Saturday, December 4, 2010

December 4, 2009

So, around 2am on Decemeber 4th, I got up to use the restroom.  I had been in the hospital since the first and hadn't had a bowel movement - a common problem with patients on bedrest.  I was trying to go, but everything in my abdomen hurt.  I gave up my efforts and went back to bed, but as I went to get back in bed, I was in excruciating pain.  One of the Jen's had stayed the night with me.  I think she went to get the nurse or the nurse just happened to come in the room.  (I guess I should mention here that my memory may not be 100% accurate, but it's how I remember it and based on what people have told me.) 

Bacause the pain was so intense, I couldn't hold still.  I was on and off the bed, sitting, standing, squating.  I was desperately trying to get into a comfortable position, but I couldn't.  I pulled the monitor belts off of me - it felt like they were a vice on my abdomen.  At one point Jen yelled at me to save my IV because if I pulled it out, the nurses wouldn't be able to get another one it.  So, during all my writhing around, I had my arm in the arm trying to protect my IV.  I remember thinking that I was totally out of control and that if I couldn't control myself, the nurses and doctors wouldn't be able to control me.   I was telling myself to hold it together - I could have been saying it outloud, I don't know. 

(Later when my Reproductive Endocrinologist - an OB/GYN who specializes in fertility - reviewed my file and I told him my experience, he said what probably happened was as I was getting in bed, it increased the pressure in my abdomen.  That pressure was too much for my already inflammed liver and it caused my liver to rupture.  I was bleeding from my liver, which filters all your blood.  A large liver rupture can cause you to bleed to death.)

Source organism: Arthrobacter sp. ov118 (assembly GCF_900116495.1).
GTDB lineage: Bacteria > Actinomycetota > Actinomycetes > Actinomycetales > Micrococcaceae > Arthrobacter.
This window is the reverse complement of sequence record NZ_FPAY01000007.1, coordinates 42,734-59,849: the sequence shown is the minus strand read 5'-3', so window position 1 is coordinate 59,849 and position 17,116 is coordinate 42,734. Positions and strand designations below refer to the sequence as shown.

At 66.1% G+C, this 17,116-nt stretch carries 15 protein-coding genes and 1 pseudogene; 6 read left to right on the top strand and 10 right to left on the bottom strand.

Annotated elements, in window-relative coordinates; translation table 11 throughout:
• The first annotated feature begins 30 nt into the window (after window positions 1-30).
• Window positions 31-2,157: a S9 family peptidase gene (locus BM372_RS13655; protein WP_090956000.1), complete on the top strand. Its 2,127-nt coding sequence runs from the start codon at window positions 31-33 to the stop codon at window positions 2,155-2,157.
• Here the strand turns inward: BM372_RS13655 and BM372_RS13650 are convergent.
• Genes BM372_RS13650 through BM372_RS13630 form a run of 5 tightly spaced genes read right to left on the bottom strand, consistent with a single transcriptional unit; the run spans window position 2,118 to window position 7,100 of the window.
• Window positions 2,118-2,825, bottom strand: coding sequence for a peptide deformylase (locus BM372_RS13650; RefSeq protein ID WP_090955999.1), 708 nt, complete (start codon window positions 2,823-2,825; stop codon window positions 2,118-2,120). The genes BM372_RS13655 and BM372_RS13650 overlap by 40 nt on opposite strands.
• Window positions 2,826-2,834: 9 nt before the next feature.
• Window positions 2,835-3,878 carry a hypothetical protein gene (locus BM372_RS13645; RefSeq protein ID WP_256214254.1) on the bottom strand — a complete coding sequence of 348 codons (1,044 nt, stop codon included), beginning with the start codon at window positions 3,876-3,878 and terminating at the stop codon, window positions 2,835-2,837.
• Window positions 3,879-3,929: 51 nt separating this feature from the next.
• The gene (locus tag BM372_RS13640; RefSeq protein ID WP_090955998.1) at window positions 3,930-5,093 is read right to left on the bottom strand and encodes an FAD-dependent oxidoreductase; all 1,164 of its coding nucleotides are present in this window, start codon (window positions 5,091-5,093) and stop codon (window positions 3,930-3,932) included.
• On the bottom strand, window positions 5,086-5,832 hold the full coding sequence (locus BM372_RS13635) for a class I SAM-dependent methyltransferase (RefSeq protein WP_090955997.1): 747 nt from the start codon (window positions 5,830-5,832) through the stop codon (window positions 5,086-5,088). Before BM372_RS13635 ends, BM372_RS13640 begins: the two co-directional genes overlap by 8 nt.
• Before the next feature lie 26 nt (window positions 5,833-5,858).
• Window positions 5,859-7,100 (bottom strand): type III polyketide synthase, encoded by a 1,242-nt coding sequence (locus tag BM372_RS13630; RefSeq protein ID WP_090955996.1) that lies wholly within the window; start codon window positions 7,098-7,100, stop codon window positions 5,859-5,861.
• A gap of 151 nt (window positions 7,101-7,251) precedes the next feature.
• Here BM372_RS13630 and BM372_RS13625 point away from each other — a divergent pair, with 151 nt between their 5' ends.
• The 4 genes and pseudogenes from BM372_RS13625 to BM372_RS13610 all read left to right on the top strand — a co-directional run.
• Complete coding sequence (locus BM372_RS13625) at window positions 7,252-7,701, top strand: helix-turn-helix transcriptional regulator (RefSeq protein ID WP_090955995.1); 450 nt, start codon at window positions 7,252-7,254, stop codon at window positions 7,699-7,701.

The OB resident came in my room.  Before I could yell at her to GET OUT, she was gone again.  (I had fired her the first night I got to Roseville.)  And, then the doctor came into my room.  He asked the nurse if my midnight labs were back.  They were and they weren't very good - my platelets (helps your blood clot) had dropped again.  I remember telling the doctor that the babies were killing me.  He said it was time to do the c-section.  I asked if we could wait until Bubba arrived from home.  He said no.   I also remember asking for a priest.  I really thought that the three of us were going into the OR and that only two of us would make it out alive.  They gave me something.  It was either pain medicine or a sedative.  It helped. 

So, then the rush was on.  Anesthesia came by to talk to me about the surgery.  I told them to please make sure they gave me everything in their bag of tricks to keep me from barfing my guys out.  I normally have nausea and vomiting for up to three days after I have general anesthesia and I didn't want to do that after a c-section.  The decision had been made for general anesthesia because my platelets were dropping and giving me a spinal was way too risky.